Children may not be direct targets of abuse, however they can suffer the effects of it just the same.
Parents may not realize their verbal vitriol is like a slap on the face to kids.
In one case a boy was being seen by special services in school because he could not hold it together. When something happened at school it was enough to tip him over the edge, triggering tears or an outburst.
Turned out that his parents were yelling at each other most evenings and this lad would retreat to his room to read.
When asked, he revealed that his older brother put on head phones and played video games. The parent’s verbal abuse to each other impacted their sons’ stress levels and schooling.
Trauma through physical or sexual abuse may be a onetime event like rape, or prolonged repeated acts. Children may be threatened or coerced into cooperating with the abuser. The abuse is overwhelming and violates the child’s sense of security.
Ongoing abuse can develop into Post-Traumatic Stress Disorder (PTSD). Children can have flashbacks, nightmares and are hypersensitive to triggers which remind them of the initial abuse.
Effects of Domestic Violence
Caleb was molested from age seven to eleven and had suppressed these memories until a year after his parents’ divorce.
His therapist had to intervene to stop visitations until they could be supervised or terminated. An authoritarian teacher reminded Caleb of his father and he became belligerent. Caleb had to improve his low marks and classroom behavior. Therapy has greatly helped Caleb to learn strategies in dealing with his PTSD and its triggers.
Caleb developed asthma around age seven at the onset of sexual abuse and this is a red flag for sexual or physical abuse.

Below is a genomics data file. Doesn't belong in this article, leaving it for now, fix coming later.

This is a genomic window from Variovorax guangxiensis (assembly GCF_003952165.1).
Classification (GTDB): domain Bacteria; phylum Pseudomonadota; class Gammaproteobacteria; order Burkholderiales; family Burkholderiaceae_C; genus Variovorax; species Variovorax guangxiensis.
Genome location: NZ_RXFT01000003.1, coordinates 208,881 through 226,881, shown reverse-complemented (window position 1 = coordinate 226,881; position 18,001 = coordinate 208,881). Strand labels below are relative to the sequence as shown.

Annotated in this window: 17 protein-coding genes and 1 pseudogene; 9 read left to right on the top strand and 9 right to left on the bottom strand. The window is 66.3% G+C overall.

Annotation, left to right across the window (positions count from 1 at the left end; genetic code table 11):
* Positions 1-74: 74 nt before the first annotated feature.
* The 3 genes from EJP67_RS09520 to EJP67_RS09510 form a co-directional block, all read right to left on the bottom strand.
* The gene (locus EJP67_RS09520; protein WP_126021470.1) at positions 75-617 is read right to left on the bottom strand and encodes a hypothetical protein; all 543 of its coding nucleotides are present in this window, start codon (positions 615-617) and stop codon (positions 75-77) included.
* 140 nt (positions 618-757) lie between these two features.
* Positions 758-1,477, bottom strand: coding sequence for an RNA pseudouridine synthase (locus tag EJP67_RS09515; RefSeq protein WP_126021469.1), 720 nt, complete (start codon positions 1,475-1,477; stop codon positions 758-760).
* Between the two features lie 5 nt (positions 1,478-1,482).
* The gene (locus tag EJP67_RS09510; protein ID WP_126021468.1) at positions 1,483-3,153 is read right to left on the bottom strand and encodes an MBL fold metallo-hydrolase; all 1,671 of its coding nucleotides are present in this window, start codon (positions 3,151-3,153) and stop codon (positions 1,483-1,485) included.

Young children who cannot talk or older ones who are afraid, can manifest their stress physically as in bed-wetting or developing asthma.
Dr. Robyn T. Cohen and other researchers from Brigham and Women’s Hospital and from Harvard stated “Our findings highlight the importance of screening for asthma among victims of childhood abuse and to be aware of the possibility of physical or sexual abuse among children with asthma.”
In some cases a child may repeat the abuse that was done to her.
A single mother adopted a girl at age four and things went well. They bonded and developed a great relationship. Then the mother wanted to adopt two more children so she began the process by fostering. These two kids had pinch marks and scratches and an investigation commenced.
The adopted girl said the foster children were doing it to themselves but it was eventually determined that the daughter was hurting the other two children because she had been physically abused in her birth home. She did not want anyone else encroaching on her territory so lashed out in a physical manner.
The adoption of the other kids was denied. The original adopted daughter was left in the home and life went back to the way it was. As long as no other children were in the picture, things were okay.
Sometimes people mistakenly stay in a marriage “for the sake of the children.” Think carefully about this as kids pick up more than is expected and can repeat toxic patterns in their lives. The effects of abuse can last the child’s entire life.
Wendi Schuller is a nurse, hypnotherapist and is certified in Neuro-linguistic Programing (NLP).
Her most recent book is The Global Guide to Divorce and she has over 200 published articles.
She is a guest on radio programs in the US and UK. Her website is globalguidetodivorce.com.